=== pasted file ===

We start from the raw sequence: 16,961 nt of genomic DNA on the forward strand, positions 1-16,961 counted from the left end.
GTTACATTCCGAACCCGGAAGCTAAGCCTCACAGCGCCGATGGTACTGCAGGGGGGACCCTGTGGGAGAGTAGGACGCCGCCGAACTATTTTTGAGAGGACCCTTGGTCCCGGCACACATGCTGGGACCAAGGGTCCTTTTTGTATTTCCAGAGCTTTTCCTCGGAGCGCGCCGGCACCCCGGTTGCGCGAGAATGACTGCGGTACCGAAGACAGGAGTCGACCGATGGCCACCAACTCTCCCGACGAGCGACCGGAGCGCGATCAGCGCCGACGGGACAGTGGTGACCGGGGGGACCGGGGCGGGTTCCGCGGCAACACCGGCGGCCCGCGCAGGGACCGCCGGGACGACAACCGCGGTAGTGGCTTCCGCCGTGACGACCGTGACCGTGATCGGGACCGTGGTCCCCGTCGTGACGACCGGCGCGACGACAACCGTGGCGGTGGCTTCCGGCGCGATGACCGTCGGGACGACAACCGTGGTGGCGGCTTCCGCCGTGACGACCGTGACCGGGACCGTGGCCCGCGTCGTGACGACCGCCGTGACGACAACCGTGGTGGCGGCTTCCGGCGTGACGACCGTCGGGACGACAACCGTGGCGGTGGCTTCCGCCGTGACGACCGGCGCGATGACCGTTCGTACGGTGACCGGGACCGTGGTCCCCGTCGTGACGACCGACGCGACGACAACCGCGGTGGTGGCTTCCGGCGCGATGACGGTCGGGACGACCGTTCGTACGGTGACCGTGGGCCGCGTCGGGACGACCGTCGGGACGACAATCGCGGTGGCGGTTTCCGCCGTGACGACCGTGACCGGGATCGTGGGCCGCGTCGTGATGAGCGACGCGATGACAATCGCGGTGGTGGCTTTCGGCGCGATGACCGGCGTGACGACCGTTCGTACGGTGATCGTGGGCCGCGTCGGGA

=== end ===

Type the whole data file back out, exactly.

We start from the raw sequence: 16,961 nt of genomic DNA on the forward strand, positions 1-16,961 counted from the left end.
GTTACATTCCGAACCCGGAAGCTAAGCCTCACAGCGCCGATGGTACTGCAGGGGGGACCCTGTGGGAGAGTAGGACGCCGCCGAACTATTTTTGAGAGGACCCTTGGTCCCGGCACACATGCTGGGACCAAGGGTCCTTTTTGTATTTCCAGAGCTTTTCCTCGGAGCGCGCCGGCACCCCGGTTGCGCGAGAATGACTGCGGTACCGAAGACAGGAGTCGACCGATGGCCACCAACTCTCCCGACGAGCGACCGGAGCGCGATCAGCGCCGACGGGACAGTGGTGACCGGGGGGACCGGGGCGGGTTCCGCGGCAACACCGGCGGCCCGCGCAGGGACCGCCGGGACGACAACCGCGGTAGTGGCTTCCGCCGTGACGACCGTGACCGTGATCGGGACCGTGGTCCCCGTCGTGACGACCGGCGCGACGACAACCGTGGCGGTGGCTTCCGGCGCGATGACCGTCGGGACGACAACCGTGGTGGCGGCTTCCGCCGTGACGACCGTGACCGGGACCGTGGCCCGCGTCGTGACGACCGCCGTGACGACAACCGTGGTGGCGGCTTCCGGCGTGACGACCGTCGGGACGACAACCGTGGCGGTGGCTTCCGCCGTGACGACCGGCGCGATGACCGTTCGTACGGTGACCGGGACCGTGGTCCCCGTCGTGACGACCGACGCGACGACAACCGCGGTGGTGGCTTCCGGCGCGATGACGGTCGGGACGACCGTTCGTACGGTGACCGTGGGCCGCGTCGGGACGACCGTCGGGACGACAATCGCGGTGGCGGTTTCCGCCGTGACGACCGTGACCGGGATCGTGGGCCGCGTCGTGATGAGCGACGCGATGACAATCGCGGTGGTGGCTTTCGGCGCGATGACCGGCGTGACGACCGTTCGTACGGTGATCGTGGGCCGCGTCGGGA